dying, Deep in the tide of their warm blood lying, What did that sudden sound bespeak? Scorch'd with the death-thirst, and writhing He turn’d to the left, is he sure of sight?
There sate a lady, youthful and bright! Than the perishing dead who are past all
pain. . There is something of pride in the perilous Than if an armed foe were near.
He started up with more of fear
hour, Whate’er be the shape in which death may who art thou, and wherefore sent
"God of my fathers ! what is here?
lower ; For Fame is there to say who bleeds,
So near a hostile armament?” And Honour's eye on daring deeds!
His trembling hands refused to sign But when all ‘is past, it is humbling to The cross he deem'd no more divine :
He had resumed it in that hour, O'er the weltering field of the tombless But conscience wrung away the power,
He gazed, he saw: he knew the face And see worms of the earth, and fowls of Of beauty, and the form of grace;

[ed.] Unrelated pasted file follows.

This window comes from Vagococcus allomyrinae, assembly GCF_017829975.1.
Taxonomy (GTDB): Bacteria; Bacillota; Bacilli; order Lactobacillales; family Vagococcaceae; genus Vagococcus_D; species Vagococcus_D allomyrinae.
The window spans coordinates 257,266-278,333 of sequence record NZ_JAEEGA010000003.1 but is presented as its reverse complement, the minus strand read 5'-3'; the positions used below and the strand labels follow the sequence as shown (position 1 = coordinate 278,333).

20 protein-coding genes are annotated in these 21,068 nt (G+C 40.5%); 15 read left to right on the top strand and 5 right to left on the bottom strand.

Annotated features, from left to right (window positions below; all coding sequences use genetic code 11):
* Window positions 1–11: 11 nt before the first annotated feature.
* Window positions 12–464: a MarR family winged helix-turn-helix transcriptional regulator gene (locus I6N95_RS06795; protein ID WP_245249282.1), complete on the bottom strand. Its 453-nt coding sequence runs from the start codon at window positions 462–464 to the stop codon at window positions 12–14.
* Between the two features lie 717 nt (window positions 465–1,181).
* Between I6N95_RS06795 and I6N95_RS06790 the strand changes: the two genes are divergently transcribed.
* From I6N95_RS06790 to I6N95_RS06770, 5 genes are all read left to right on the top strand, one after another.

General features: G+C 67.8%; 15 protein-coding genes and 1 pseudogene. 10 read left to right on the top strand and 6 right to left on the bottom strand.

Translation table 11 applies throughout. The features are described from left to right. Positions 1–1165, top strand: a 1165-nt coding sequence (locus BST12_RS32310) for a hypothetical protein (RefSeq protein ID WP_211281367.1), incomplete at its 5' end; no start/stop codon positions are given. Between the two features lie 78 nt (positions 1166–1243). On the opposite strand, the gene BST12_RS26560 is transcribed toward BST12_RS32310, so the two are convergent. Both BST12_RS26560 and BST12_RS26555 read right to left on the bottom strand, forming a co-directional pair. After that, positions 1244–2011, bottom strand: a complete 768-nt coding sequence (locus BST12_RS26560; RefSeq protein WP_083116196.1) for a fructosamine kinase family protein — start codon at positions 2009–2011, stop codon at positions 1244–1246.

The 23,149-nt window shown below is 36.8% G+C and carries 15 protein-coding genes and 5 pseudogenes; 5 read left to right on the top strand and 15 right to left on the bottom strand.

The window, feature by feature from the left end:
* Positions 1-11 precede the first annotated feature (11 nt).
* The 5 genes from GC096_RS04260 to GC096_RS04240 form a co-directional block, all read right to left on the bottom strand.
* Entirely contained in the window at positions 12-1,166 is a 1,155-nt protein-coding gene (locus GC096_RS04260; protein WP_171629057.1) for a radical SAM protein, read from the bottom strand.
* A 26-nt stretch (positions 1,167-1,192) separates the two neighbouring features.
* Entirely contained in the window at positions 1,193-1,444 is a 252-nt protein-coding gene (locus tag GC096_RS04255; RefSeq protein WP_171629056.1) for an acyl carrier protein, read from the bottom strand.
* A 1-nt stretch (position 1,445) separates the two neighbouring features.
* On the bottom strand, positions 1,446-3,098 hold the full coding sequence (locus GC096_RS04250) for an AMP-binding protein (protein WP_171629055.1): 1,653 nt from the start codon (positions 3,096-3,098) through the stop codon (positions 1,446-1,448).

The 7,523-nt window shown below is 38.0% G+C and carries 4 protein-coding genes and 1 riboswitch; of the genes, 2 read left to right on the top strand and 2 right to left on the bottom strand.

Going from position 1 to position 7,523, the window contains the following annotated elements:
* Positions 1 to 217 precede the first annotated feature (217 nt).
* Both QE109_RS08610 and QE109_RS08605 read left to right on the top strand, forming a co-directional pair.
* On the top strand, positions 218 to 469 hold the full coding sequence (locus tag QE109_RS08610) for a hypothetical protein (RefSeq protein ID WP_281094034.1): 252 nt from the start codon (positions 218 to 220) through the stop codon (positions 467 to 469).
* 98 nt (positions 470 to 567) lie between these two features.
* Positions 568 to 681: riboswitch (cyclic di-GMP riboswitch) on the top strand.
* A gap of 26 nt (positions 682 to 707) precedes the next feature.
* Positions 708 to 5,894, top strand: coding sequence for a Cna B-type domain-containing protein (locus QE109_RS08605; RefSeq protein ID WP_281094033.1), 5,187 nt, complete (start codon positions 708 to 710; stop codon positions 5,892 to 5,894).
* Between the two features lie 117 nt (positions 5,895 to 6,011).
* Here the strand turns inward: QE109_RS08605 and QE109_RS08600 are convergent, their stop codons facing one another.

It was Francesca by his side, Beasts of the forest, all gathering there ;
The maid who might have been his bride! All regarding man as their prey, All rejoicing in his decay.
The rose was yet upon her cheek,
But mellow'd with a tenderer streak : There is a temple in ruin stands, Where was the play of her soft lips fled ? Fashion'd by long forgotten hands; Gone was the smile that enlivend their red. Two or three columns, and many a stone, The ocean's calm within their view, Marble and granite, with grass o’ergrown! Beside her eye had less of blue; Out upon Time! it will leave no more But like that cold wave it stood still, of the things to come than the things And its glance, though clear, was chill.
Around her form a thin robe twining, Out upon Time! who for ever will leave Nought conceal'd her bosom shining; But enough of the past for the future to Through the parting of her hair,
Floating darkly downward there,